This is a photo diary of my costuming "travels"; where I've learned and struggled to make historical costumes for myself. They're not always pretty, but always fun. most of the time. And I want to share with others what I learn along the way. **You can find me on Facebook, or have my posts delivered to your email by signing up at the lower part of the right column.**

About Me

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HI, my name is Val. I'm a member of Costumer's Guild West in Los Angeles, Dean Emeritus of 2018 Costume College; member & Past President of the San Diego Costume Guild, member of Orange County Costume Guild, a representative of the San Diego History Center, & an honorary member of SITU (Someplace in Time, Unlimited) in Seattle. This year I am the Dean of Costume College 2018. I make my own historical costumes but don't sell any unless I get tired of one.The eras I've made so far are 1770 up to 1918. My favorite is the 1880s bustle.


Wednesday, June 20, 2012

A Review of my Bloomer Workshop

June 20, 2012
This month’s issue of CGW’s Squeals newsletter came out with a very nice review of my recent workshop: Amelia and her Shocking Bloomers, that I presented to CGW in April. It was written by Joy Flasher (thank you, Joy!), a member of CGW, who attended the workshop. Here is her review, and I hope you get a chance to see my presentation in person at Costume College in August this year.
Presented by Valarie ****
Written by Joy Flasher
On April 6, 2010 CGW members met in Buena Park at the home of Elizabeth McCash—thank you, Elizabeth, for hosting--for the first ever presentation of Valarie ****’s workshop “Amelia and Her Shocking Bloomers”.  Valarie, Val to those who know her, is from San Diego.
This writer will try not to lessen the anticipation of those who will attend this workshop at Costume College but I will give you highlights that will be sure to whet your appetite for more knowledge on the topic of Amelia Bloomer and her fabulous outfit.
Val’s presentation was a delightful detour from the usual Dress Reform lectures.  While she included some wonderful and interesting history of the Dress Reform movement Val’s primary focus was on the woman and the clothing that influenced Amelia, and how future garments were influenced by the bloomer style.

Cat Frazier, also from San Diego, modeled a gown from the late 1850’s, which would have been worn with multiple petticoats to achieve the desired silhouette.  Val pointed out the potential and real problems women of that era faced wearing all those petticoats, most of them health related.  Val wore her latest bloomer gown creation for the presentation and had her first bloomer gown on display for everyone to view.
Val’s quest to learn more about the bloomer gown began over a year ago in January 2011 when a costuming friend and mentor gave her a large stash of Civil War costume patterns.  While going through the patterns Val came across a Past Pattern for an 1851 Bloomer costume, which had been produced by Saundra Ros Altman in 1997.  However, the pattern was not completed and never marketed.  So, Val began her search to learn all she could about the pattern but, more importantly, about the bloomer gown that was the inspiration for Saundra’s original pattern.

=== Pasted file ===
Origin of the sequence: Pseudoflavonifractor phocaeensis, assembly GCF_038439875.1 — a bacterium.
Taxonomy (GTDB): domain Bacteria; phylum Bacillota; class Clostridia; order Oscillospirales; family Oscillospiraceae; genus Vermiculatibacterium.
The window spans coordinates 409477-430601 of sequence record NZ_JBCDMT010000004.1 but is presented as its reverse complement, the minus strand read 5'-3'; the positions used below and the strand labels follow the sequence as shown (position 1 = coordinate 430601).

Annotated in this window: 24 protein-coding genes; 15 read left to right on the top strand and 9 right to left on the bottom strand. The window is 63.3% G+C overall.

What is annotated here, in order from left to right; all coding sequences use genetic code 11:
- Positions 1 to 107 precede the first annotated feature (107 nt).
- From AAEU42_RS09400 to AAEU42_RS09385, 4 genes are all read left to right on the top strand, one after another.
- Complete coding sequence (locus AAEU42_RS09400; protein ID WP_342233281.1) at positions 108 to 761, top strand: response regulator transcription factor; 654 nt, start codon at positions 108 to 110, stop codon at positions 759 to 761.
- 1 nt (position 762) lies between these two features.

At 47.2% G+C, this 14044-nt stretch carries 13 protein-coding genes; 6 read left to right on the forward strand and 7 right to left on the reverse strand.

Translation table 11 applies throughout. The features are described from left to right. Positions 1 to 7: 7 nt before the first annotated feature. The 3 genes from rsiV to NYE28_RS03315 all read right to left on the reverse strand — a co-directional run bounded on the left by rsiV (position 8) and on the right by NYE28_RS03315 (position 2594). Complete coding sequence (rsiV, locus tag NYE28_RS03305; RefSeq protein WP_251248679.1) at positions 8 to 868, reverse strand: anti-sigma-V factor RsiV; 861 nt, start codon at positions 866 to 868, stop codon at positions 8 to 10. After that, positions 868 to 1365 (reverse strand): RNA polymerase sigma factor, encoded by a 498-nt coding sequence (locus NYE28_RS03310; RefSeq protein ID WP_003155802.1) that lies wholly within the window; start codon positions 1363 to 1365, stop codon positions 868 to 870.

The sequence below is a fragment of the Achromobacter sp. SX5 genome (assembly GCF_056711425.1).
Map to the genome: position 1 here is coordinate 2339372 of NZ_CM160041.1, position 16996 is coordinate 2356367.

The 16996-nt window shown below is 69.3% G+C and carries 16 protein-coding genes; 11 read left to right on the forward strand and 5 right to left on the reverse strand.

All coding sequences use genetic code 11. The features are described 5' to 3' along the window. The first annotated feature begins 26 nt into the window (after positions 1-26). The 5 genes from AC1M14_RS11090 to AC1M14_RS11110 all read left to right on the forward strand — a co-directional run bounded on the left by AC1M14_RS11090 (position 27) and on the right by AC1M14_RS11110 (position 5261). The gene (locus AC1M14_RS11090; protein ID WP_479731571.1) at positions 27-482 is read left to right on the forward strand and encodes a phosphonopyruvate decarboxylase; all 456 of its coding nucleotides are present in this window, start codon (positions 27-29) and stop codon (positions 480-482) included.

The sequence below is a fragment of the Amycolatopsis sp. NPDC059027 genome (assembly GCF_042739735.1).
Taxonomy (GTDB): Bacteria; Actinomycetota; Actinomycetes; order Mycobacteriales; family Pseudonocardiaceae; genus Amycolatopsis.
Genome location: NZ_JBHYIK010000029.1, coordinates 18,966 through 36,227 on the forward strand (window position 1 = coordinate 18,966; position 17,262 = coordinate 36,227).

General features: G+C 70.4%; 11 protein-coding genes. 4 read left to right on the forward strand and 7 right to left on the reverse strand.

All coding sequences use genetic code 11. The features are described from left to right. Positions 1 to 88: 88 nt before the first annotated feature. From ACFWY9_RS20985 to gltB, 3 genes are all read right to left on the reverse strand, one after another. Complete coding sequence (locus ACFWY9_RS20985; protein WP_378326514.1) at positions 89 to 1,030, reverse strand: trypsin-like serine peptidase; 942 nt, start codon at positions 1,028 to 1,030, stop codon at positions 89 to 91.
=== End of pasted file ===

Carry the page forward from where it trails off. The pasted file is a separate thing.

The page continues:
Val found that the Past Pattern bloomer costume had actually been based on a garment that was part of San Diego Historical Society’s collection.  She was able to get an appointment with the SDHS to view the original bloomer gown that had been worn by San Diego resident Mary Thurston Stickney in 1851.  Mary Stickney was influenced by a newspaper article she read about the bloomer outfit.  How fantastic is that, to be able to get up close and personal with an extant garment you’re researching.  She made the most of her visit with Mary Stickney’s gown by documenting the type of fabrics used as well as construction details.  And, she was able to get some great pictures of this fabulous bloomer outfit. 
During the months that followed Val’s research continued.  When it came to researching this topic Val did not limit her resources to the internet and local historical societies.  Some of her research included contact with different historical societies in New York where the women’s reform movement began.
Val’s research also brought her in contact with Saundra Ros Altman, the producer of the original bloomer pattern.  Saundra’s renewed interest in the bloomer pattern meant that it would eventually be available to the public, and she credits Val in her acknowledgments in the pattern.  Val has been in contact with Saundra regularly to keep us all updated with the pattern’s progress.  As of the date of the workshop the patterns were almost ready.
Val’s presentation is a wonderful compilation of photographs, fashion plates and history, and it is clear that she put a lot time into the research and creation of this terrific workshop.  It is not to be missed!  Those who attend at Costume College will not be disappointed.
Thank you, Val, for a wonderful presentation of the history of Amelia Bloomer’s bloomers.
**Note: A last minute surprise from Val—she got permission from The Doll Reader to reprint their Amelia paper doll pages from 1985 and she will include them with her handout at Costume College.


  1. I can see more fun is on the way.

  2. This is fascinating - so much work going into research - very, very interesting - I am glad I found your blog and am now following,


I would love to hear if this was any help to you. Pretty please!